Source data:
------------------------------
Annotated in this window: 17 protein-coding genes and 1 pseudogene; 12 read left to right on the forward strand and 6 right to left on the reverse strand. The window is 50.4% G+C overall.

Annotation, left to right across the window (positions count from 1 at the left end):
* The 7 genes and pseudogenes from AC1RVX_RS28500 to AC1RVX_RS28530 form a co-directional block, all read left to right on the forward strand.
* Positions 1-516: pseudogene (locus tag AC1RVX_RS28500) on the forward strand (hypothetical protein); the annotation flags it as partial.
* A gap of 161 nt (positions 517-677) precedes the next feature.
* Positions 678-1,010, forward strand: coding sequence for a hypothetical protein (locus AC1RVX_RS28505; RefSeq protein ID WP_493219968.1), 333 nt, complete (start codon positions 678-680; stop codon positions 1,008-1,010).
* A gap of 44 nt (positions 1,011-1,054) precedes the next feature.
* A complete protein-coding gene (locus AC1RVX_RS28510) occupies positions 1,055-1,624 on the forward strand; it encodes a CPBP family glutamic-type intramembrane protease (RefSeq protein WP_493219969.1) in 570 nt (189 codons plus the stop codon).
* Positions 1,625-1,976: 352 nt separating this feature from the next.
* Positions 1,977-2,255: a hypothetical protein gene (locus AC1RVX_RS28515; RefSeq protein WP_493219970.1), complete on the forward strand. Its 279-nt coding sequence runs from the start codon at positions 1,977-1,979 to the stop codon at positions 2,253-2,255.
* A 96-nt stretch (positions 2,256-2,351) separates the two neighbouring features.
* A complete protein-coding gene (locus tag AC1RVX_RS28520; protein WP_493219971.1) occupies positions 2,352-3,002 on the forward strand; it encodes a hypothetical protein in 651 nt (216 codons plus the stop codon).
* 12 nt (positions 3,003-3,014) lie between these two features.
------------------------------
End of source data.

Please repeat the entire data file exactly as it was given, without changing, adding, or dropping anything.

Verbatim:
Annotated in this window: 17 protein-coding genes and 1 pseudogene; 12 read left to right on the forward strand and 6 right to left on the reverse strand. The window is 50.4% G+C overall.

Annotation, left to right across the window (positions count from 1 at the left end):
* The 7 genes and pseudogenes from AC1RVX_RS28500 to AC1RVX_RS28530 form a co-directional block, all read left to right on the forward strand.
* Positions 1-516: pseudogene (locus tag AC1RVX_RS28500) on the forward strand (hypothetical protein); the annotation flags it as partial.
* A gap of 161 nt (positions 517-677) precedes the next feature.
* Positions 678-1,010, forward strand: coding sequence for a hypothetical protein (locus AC1RVX_RS28505; RefSeq protein ID WP_493219968.1), 333 nt, complete (start codon positions 678-680; stop codon positions 1,008-1,010).
* A gap of 44 nt (positions 1,011-1,054) precedes the next feature.
* A complete protein-coding gene (locus AC1RVX_RS28510) occupies positions 1,055-1,624 on the forward strand; it encodes a CPBP family glutamic-type intramembrane protease (RefSeq protein WP_493219969.1) in 570 nt (189 codons plus the stop codon).
* Positions 1,625-1,976: 352 nt separating this feature from the next.
* Positions 1,977-2,255: a hypothetical protein gene (locus AC1RVX_RS28515; RefSeq protein WP_493219970.1), complete on the forward strand. Its 279-nt coding sequence runs from the start codon at positions 1,977-1,979 to the stop codon at positions 2,253-2,255.
* A 96-nt stretch (positions 2,256-2,351) separates the two neighbouring features.
* A complete protein-coding gene (locus tag AC1RVX_RS28520; protein WP_493219971.1) occupies positions 2,352-3,002 on the forward strand; it encodes a hypothetical protein in 651 nt (216 codons plus the stop codon).
* 12 nt (positions 3,003-3,014) lie between these two features.